White Paper Summarizes New Research on Potential Hazards of e-Cigarette Use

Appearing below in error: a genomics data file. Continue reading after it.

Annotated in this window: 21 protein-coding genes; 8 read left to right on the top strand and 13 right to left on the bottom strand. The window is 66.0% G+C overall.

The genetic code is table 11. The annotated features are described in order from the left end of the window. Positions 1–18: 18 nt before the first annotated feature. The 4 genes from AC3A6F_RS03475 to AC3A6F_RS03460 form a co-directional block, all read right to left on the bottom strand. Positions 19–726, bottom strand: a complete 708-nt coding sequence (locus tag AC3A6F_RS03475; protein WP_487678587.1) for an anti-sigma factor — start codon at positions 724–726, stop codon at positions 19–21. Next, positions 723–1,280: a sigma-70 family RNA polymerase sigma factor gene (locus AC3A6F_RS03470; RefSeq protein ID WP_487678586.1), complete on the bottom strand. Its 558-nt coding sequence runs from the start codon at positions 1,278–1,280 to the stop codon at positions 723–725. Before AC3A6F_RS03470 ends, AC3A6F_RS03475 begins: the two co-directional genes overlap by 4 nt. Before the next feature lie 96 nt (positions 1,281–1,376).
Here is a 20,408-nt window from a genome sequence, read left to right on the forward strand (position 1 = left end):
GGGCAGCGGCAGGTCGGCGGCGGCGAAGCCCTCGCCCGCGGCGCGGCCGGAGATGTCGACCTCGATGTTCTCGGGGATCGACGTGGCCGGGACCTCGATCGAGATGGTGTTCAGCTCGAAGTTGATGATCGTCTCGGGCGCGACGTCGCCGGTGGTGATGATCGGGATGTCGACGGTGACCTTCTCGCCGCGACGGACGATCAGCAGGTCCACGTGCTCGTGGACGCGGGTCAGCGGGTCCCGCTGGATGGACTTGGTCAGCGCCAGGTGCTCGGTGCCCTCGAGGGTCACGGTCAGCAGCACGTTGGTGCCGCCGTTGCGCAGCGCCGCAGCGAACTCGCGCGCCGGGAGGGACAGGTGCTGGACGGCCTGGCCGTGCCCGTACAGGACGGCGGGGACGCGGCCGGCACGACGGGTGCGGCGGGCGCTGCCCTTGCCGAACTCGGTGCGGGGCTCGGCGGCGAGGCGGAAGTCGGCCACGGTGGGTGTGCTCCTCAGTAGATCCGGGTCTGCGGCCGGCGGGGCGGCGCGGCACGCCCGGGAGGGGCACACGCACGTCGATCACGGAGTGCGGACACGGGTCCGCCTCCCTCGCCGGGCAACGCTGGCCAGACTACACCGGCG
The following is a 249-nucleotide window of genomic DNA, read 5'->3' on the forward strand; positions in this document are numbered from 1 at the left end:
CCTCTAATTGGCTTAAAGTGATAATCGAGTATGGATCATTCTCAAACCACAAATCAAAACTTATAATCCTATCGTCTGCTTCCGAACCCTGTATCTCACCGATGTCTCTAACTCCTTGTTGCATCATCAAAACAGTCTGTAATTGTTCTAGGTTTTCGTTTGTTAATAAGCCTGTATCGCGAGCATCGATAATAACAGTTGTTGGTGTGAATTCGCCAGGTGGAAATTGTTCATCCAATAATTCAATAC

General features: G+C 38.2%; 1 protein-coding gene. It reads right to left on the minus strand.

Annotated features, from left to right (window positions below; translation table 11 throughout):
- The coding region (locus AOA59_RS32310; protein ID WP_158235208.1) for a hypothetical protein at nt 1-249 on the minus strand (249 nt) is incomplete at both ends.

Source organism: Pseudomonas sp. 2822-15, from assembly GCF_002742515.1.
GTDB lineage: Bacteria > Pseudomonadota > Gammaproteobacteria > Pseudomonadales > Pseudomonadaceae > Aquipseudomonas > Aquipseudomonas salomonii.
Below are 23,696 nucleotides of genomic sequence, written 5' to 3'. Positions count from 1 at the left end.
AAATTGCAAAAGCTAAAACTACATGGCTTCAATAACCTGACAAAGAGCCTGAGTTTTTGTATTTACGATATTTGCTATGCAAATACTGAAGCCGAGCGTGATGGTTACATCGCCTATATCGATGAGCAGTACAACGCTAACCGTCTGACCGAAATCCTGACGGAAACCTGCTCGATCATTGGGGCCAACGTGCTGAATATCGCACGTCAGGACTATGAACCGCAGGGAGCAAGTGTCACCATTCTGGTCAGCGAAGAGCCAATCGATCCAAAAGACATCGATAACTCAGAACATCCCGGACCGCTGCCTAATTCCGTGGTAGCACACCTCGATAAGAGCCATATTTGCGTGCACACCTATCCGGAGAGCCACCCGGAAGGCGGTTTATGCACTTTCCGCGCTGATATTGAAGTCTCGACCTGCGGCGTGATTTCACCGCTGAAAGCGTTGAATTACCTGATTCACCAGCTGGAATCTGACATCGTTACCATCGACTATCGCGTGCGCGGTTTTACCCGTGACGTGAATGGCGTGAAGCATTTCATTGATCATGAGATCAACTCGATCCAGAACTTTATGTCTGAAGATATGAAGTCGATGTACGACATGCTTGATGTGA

Last month, AIHA issued a white paper that reviews current scientific information and evaluates the impacts of chemicals used in and emitted from e-cigarettes. The paper—which was developed by AIHA’s Indoor Environmental Quality and Risk Committees—presents evidence that e-cigarettes can release airborne contaminants that may affect both users and people in their vicinity.  “Scientific evidence is growing that supports the concern that emissions from e-cigarettes contain potentially hazardous chemicals that can impact both the user and bystanders,” said Cheri Marcham, PhD, CIH, CSP, CHMM, FAIHA, team leader of the group of industrial hygienists who researched and developed the white paper.      Although vaping has been promoted as a beneficial smoking cessation tool and an alternative nicotine delivery device that contains no combustion byproducts, research indicates that vaping solutions and their emissions contain potentially hazardous chemicals. These include aerosolized flavorings, propylene glycol, nicotine, and other intentional and unintentional contaminants, including cancer-causing substances such as formaldehyde. Most of the flavorings used in e-cigarettes are generally recognized as safe for ingestion, but there is little or no information on potential health effects from inhaling those chemicals or from the byproducts created by heating those chemicals in the device.   Given that such a wide variety of e-cigarette devices are in use and that users’ vaping styles can vary, it is difficult to predict actual secondhand exposures. However, research has confirmed that not all of the nicotine, propylene glycol, or vegetable glycerin inhaled is absorbed by the user, which means that exposures to bystanders are possible.  Because the magnitude of health and safety hazards that vaping may present to nonusers remains unclear, it is important to manage and control vaping in indoor locations where smoking is currently restricted. E-cigarettes should be considered a source of aerosols, volatile organic compounds, and particulates in the indoor environment that have not been thoroughly characterized or evaluated for health risk or safety.  AIHA’s white paper outlines several recommendations intended to protect the public and better understand the potential health and safety risks associated with vaping. To obtain a PDF copy of the document, visit AIHA's website. For more information, read the article earlier in this issue.

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